One of the most popular TED Talks of all time is Sir Ken Robinson’s Do School’s Kill Creativity? It’s highly entertaining, thought provoking, and I confess I have watched it many times.
But it’s always bothered me – both in Robinson’s talk and in general – that we seem to be so ready to accept that adults are less creative than children and – perhaps worse – that the process of education is responsible for this difference.
So, I was heartened when Harold Jarche recently highlighted this TEDx Talk by Elisabeth McClure titled Are children really more creative than adults?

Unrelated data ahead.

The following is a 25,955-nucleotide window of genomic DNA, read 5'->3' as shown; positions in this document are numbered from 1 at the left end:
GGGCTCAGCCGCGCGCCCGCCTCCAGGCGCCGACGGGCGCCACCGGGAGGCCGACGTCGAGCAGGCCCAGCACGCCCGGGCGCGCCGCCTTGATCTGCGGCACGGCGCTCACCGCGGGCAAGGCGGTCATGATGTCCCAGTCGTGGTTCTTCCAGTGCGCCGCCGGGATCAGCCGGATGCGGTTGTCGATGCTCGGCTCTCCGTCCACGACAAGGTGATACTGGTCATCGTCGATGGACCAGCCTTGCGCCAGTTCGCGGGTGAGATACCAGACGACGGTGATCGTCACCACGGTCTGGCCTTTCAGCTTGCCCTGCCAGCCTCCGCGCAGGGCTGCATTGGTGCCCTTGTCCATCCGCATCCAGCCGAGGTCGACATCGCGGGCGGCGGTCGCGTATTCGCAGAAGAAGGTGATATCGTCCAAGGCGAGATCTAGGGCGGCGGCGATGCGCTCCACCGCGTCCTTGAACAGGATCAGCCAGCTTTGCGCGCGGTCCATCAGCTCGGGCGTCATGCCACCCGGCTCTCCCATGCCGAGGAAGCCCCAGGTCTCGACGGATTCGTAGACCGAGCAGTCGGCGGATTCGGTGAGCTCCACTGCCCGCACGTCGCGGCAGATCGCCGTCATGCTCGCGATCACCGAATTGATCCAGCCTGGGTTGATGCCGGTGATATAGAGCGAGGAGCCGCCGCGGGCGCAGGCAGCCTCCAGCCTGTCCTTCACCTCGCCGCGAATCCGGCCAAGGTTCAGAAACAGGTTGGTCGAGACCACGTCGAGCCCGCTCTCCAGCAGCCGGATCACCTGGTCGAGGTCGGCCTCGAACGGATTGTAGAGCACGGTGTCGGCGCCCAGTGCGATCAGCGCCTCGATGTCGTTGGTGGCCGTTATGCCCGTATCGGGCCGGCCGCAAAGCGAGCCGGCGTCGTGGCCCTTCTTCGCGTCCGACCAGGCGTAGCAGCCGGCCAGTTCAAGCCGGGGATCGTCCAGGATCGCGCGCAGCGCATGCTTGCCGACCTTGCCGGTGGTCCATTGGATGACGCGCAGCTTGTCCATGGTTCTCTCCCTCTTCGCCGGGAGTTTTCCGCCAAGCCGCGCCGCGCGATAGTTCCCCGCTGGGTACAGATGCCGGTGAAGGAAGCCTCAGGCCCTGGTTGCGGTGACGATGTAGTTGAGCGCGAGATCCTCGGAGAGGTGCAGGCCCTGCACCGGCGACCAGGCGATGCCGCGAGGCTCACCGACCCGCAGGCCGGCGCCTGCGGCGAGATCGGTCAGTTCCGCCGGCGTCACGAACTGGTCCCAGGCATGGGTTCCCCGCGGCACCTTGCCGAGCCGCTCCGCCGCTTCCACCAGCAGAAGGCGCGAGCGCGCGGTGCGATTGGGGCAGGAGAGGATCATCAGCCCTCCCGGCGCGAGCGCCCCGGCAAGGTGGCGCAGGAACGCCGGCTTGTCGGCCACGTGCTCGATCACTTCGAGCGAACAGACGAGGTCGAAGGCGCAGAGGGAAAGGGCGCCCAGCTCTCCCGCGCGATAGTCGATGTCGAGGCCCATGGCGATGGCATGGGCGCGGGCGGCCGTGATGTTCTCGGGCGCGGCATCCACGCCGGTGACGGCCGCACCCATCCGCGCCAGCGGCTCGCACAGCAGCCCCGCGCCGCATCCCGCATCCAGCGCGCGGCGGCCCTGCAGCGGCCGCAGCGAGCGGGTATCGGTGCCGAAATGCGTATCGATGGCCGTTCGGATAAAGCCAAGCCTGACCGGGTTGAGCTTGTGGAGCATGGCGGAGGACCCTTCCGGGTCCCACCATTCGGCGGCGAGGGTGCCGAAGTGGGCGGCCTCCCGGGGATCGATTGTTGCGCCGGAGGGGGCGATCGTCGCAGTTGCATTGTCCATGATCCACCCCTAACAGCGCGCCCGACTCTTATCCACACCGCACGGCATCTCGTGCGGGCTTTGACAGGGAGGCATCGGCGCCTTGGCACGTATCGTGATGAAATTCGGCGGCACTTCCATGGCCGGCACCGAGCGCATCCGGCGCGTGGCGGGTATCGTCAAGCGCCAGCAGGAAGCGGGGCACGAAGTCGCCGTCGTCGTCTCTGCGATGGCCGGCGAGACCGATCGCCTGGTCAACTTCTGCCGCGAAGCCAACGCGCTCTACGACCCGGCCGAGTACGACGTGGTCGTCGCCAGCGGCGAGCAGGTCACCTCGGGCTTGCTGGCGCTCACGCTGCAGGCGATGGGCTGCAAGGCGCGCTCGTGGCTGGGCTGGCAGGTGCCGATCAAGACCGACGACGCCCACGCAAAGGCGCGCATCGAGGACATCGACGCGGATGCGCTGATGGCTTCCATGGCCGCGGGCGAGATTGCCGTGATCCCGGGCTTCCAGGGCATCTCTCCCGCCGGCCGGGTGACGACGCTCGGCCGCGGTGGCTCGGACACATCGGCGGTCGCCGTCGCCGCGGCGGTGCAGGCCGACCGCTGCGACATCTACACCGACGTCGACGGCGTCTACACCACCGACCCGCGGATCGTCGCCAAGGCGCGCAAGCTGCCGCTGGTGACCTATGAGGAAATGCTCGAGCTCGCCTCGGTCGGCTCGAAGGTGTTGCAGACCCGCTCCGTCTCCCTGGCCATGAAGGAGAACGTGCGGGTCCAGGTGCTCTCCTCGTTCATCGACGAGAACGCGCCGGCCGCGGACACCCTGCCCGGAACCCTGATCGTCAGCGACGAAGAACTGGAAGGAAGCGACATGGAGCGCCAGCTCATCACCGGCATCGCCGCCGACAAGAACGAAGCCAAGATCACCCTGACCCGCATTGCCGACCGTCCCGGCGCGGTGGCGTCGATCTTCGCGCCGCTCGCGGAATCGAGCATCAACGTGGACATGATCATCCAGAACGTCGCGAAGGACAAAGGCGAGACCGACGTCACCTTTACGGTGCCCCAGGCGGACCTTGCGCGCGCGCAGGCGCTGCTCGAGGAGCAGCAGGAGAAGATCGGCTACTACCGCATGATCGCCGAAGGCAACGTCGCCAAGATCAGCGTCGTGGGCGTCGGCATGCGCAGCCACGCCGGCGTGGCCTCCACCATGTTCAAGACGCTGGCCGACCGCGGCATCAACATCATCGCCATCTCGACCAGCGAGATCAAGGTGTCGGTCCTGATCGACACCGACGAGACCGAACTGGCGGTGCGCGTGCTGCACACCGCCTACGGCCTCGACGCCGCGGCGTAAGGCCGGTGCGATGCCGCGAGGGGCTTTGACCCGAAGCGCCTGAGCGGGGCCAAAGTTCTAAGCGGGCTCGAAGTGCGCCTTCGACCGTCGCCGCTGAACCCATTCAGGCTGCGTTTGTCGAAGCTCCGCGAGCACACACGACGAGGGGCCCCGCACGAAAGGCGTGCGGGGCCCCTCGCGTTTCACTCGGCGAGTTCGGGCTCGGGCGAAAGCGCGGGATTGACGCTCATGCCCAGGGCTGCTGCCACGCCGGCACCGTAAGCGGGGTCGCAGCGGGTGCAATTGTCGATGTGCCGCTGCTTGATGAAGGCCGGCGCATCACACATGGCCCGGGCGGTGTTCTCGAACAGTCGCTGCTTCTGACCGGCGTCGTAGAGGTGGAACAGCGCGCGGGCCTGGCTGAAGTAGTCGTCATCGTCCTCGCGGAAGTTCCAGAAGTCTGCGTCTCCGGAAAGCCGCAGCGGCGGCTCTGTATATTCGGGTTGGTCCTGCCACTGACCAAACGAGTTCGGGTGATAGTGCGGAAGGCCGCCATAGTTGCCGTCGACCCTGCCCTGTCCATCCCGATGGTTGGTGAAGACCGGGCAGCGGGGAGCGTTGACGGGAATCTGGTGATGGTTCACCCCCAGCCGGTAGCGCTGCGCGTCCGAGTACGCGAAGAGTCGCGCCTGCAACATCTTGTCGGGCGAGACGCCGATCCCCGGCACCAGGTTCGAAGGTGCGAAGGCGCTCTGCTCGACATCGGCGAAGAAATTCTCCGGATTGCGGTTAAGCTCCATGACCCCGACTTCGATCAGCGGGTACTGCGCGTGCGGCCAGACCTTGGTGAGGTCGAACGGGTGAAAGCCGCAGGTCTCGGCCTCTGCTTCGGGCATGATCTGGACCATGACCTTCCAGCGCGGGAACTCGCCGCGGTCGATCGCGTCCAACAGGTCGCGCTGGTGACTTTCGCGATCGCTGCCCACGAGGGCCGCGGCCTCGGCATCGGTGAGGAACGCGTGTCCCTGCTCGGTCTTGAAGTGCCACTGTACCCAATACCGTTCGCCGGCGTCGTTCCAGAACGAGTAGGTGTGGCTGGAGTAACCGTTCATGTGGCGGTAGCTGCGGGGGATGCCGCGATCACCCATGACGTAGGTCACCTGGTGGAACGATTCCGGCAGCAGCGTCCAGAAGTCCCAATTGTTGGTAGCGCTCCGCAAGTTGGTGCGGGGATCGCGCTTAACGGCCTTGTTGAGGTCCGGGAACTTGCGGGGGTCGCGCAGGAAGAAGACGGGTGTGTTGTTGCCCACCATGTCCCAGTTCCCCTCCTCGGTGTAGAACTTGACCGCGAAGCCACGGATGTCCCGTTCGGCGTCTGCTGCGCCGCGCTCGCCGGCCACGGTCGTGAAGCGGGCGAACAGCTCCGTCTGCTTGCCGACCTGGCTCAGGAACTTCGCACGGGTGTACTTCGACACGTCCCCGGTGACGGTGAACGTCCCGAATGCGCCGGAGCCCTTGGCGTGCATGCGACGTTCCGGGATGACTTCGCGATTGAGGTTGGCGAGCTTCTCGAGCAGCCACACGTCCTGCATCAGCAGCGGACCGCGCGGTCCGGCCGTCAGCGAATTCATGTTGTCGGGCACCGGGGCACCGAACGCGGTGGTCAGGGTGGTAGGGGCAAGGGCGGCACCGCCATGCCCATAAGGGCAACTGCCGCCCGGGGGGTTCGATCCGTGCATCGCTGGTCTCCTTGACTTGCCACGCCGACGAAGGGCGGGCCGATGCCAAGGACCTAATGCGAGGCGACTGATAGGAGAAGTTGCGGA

McClure’s talk serves as a valuable counterpoint to Robinson’s. While it has currently gotten only a fraction of the views so far, I think it deserves to be viewed by every single person who has viewed Robinson’s.
I’ve written often that our capacity for learning is highly dependent upon what we believe is possible. The same applies to creativity – and, of course, learning and creativity are tightly linked. Pay attention to yourself and to other adults around you and you will realize that we are constantly creative. But too many of us have convinced ourselves we aren’t.
That’s not to say we can’t learn a few things from kids (and they from us). McClure highlights the creative strengths of both kids and adults in her talk. I urge you to watch (and to watch or re-watch Robinson’s) and reflect on your own beliefs about creativity – and, for that matter, learning.
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